He confirmed, too, that rebels knew of other pro-Gaddafi “sleeper cells” still in existence across Tripoli, and that in neighbourhoods like Abu Salim, one of the poorest in the capital and where as many as 70% of the men were soldiers in the Libyan army, supporters of Gaddafi armed with Kalashnikovs and other weapons are still hiding.

Only a few days ago a massive arms cache was found in this area, and earlier last week during my visit to Abu Salim prison, this lingering support for Gaddafi was brought home when a woman standing in her doorway, audaciously shouted “Long Live Muammar” as our car drove past.

Where exactly Gaddafi is now of course remains a question of intense speculation, with some rebels speaking of him being holed up near a place called Bin Jawad, while others insist he has fled south to Sabha near the border with Chad, where so many of his mercenary soldiers originate from.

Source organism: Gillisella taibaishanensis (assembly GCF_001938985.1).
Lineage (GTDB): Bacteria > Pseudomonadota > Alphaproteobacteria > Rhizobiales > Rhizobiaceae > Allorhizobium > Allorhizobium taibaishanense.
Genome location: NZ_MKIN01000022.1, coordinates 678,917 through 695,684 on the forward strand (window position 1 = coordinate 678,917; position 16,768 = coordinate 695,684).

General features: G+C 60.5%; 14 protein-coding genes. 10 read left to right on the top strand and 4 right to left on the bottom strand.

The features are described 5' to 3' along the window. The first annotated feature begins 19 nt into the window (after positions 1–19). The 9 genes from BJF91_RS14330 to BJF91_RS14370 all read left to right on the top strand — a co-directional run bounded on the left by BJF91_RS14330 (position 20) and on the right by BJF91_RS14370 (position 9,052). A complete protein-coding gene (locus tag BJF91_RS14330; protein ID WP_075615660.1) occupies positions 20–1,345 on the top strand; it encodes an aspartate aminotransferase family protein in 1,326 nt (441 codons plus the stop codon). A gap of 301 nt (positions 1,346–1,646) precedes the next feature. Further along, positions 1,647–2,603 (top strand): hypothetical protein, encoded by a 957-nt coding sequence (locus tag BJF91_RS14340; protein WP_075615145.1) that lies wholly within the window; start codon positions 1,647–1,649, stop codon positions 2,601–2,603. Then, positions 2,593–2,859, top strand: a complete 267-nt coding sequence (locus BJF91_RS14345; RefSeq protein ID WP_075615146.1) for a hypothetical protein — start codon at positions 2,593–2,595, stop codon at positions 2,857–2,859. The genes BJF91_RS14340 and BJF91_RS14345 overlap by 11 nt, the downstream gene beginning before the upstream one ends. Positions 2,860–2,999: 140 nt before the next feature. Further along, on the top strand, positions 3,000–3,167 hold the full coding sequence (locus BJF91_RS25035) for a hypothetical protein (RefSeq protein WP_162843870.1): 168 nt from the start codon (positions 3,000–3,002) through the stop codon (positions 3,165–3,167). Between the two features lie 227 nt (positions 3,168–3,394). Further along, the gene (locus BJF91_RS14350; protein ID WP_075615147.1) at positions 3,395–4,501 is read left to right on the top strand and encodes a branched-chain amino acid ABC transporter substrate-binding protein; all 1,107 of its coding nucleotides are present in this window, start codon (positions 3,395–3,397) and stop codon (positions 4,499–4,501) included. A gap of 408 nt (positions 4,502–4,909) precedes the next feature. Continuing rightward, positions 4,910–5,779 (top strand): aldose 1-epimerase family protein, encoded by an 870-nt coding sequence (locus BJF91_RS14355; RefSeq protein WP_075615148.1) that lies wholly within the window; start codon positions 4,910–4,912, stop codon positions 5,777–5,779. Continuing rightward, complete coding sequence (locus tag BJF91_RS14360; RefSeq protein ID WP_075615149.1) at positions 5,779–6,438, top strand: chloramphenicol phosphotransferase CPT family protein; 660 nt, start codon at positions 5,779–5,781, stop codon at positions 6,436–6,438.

Here in Tripoli his rule may be over but his legacy continues to intrigue as well as horrify many Libyans. Last week at his Bab al-Aziziyah compound, I stood along with many ordinary people on the balcony from which Gaddafi made so many of his defiant speeches and denunciations.

In the bombed-out rooms off the balcony lay some almost surreal clues to the character of the man who brought so much suffering and terror to his people: a book on witchcraft; bathroom tiles decorated with Disney characters including Snow White and the Seven Dwarfs; ostentatious furniture. And all this within a few miles of places like Abu Salim and other secret police jails where unspeakable things happened. Gaddafi may have gone but many Libyans will not rest easy or believe they are truly free of his grotesque legacy until he is either killed or captured.

Twelve years inside the hell that was Abu Salim prison have left the likes of Hussein Elshafa in no doubt about what they would like to see become of the former dictator.

“Who cares about the million dollar reward?” he tells me. “I’d happily settle for Gaddafi’s head.”